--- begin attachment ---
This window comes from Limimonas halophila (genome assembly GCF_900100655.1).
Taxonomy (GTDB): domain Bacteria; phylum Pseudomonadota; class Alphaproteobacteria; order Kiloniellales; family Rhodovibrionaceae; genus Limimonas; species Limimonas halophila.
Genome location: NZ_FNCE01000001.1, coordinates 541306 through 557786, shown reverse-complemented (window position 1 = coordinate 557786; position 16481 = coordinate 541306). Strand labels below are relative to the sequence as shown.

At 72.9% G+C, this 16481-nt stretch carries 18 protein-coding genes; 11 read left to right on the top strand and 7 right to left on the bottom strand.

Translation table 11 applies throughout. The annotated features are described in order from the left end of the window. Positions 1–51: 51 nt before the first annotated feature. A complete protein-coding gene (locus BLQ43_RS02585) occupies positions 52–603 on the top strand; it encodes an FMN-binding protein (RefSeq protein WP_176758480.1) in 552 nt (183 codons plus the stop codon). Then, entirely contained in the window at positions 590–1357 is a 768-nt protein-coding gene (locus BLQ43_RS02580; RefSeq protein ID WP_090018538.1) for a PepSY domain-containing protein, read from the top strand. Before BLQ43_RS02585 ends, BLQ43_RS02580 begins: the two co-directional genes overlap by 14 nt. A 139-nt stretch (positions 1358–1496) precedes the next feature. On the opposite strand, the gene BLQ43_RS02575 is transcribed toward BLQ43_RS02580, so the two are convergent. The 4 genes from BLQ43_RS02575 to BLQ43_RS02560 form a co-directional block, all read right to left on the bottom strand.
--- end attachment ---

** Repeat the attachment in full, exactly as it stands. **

This window comes from Limimonas halophila (genome assembly GCF_900100655.1).
Taxonomy (GTDB): domain Bacteria; phylum Pseudomonadota; class Alphaproteobacteria; order Kiloniellales; family Rhodovibrionaceae; genus Limimonas; species Limimonas halophila.
Genome location: NZ_FNCE01000001.1, coordinates 541306 through 557786, shown reverse-complemented (window position 1 = coordinate 557786; position 16481 = coordinate 541306). Strand labels below are relative to the sequence as shown.

At 72.9% G+C, this 16481-nt stretch carries 18 protein-coding genes; 11 read left to right on the top strand and 7 right to left on the bottom strand.

Translation table 11 applies throughout. The annotated features are described in order from the left end of the window. Positions 1–51: 51 nt before the first annotated feature. A complete protein-coding gene (locus BLQ43_RS02585) occupies positions 52–603 on the top strand; it encodes an FMN-binding protein (RefSeq protein WP_176758480.1) in 552 nt (183 codons plus the stop codon). Then, entirely contained in the window at positions 590–1357 is a 768-nt protein-coding gene (locus BLQ43_RS02580; RefSeq protein ID WP_090018538.1) for a PepSY domain-containing protein, read from the top strand. Before BLQ43_RS02585 ends, BLQ43_RS02580 begins: the two co-directional genes overlap by 14 nt. A 139-nt stretch (positions 1358–1496) precedes the next feature. On the opposite strand, the gene BLQ43_RS02575 is transcribed toward BLQ43_RS02580, so the two are convergent. The 4 genes from BLQ43_RS02575 to BLQ43_RS02560 form a co-directional block, all read right to left on the bottom strand.